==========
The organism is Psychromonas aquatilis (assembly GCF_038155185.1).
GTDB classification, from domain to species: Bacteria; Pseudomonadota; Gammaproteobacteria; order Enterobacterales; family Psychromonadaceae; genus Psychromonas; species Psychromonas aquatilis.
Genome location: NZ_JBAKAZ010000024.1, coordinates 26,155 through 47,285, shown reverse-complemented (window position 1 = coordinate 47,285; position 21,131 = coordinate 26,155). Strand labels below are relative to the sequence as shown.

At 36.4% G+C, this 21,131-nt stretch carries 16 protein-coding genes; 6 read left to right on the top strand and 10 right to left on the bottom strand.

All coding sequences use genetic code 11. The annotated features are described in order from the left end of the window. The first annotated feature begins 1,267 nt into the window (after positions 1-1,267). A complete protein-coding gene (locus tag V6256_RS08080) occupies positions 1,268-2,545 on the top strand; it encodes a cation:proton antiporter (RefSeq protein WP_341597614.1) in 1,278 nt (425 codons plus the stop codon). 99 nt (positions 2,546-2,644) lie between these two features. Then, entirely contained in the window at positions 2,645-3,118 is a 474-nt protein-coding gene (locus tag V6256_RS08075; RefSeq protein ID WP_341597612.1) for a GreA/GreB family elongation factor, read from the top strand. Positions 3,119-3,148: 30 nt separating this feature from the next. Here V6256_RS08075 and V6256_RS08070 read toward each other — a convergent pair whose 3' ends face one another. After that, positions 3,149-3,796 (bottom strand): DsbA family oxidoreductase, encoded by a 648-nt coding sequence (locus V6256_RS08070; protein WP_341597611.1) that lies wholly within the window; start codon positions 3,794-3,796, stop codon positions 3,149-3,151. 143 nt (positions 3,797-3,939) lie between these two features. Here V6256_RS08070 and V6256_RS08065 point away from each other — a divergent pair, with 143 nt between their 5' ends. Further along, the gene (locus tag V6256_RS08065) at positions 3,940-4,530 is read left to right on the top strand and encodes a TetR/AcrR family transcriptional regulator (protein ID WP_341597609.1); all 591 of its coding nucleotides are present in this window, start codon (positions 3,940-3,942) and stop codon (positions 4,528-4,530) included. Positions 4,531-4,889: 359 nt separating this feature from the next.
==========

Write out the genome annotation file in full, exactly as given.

The organism is Psychromonas aquatilis (assembly GCF_038155185.1).
GTDB classification, from domain to species: Bacteria; Pseudomonadota; Gammaproteobacteria; order Enterobacterales; family Psychromonadaceae; genus Psychromonas; species Psychromonas aquatilis.
Genome location: NZ_JBAKAZ010000024.1, coordinates 26,155 through 47,285, shown reverse-complemented (window position 1 = coordinate 47,285; position 21,131 = coordinate 26,155). Strand labels below are relative to the sequence as shown.

At 36.4% G+C, this 21,131-nt stretch carries 16 protein-coding genes; 6 read left to right on the top strand and 10 right to left on the bottom strand.

All coding sequences use genetic code 11. The annotated features are described in order from the left end of the window. The first annotated feature begins 1,267 nt into the window (after positions 1-1,267). A complete protein-coding gene (locus tag V6256_RS08080) occupies positions 1,268-2,545 on the top strand; it encodes a cation:proton antiporter (RefSeq protein WP_341597614.1) in 1,278 nt (425 codons plus the stop codon). 99 nt (positions 2,546-2,644) lie between these two features. Then, entirely contained in the window at positions 2,645-3,118 is a 474-nt protein-coding gene (locus tag V6256_RS08075; RefSeq protein ID WP_341597612.1) for a GreA/GreB family elongation factor, read from the top strand. Positions 3,119-3,148: 30 nt separating this feature from the next. Here V6256_RS08075 and V6256_RS08070 read toward each other — a convergent pair whose 3' ends face one another. After that, positions 3,149-3,796 (bottom strand): DsbA family oxidoreductase, encoded by a 648-nt coding sequence (locus V6256_RS08070; protein WP_341597611.1) that lies wholly within the window; start codon positions 3,794-3,796, stop codon positions 3,149-3,151. 143 nt (positions 3,797-3,939) lie between these two features. Here V6256_RS08070 and V6256_RS08065 point away from each other — a divergent pair, with 143 nt between their 5' ends. Further along, the gene (locus tag V6256_RS08065) at positions 3,940-4,530 is read left to right on the top strand and encodes a TetR/AcrR family transcriptional regulator (protein ID WP_341597609.1); all 591 of its coding nucleotides are present in this window, start codon (positions 3,940-3,942) and stop codon (positions 4,528-4,530) included. Positions 4,531-4,889: 359 nt separating this feature from the next.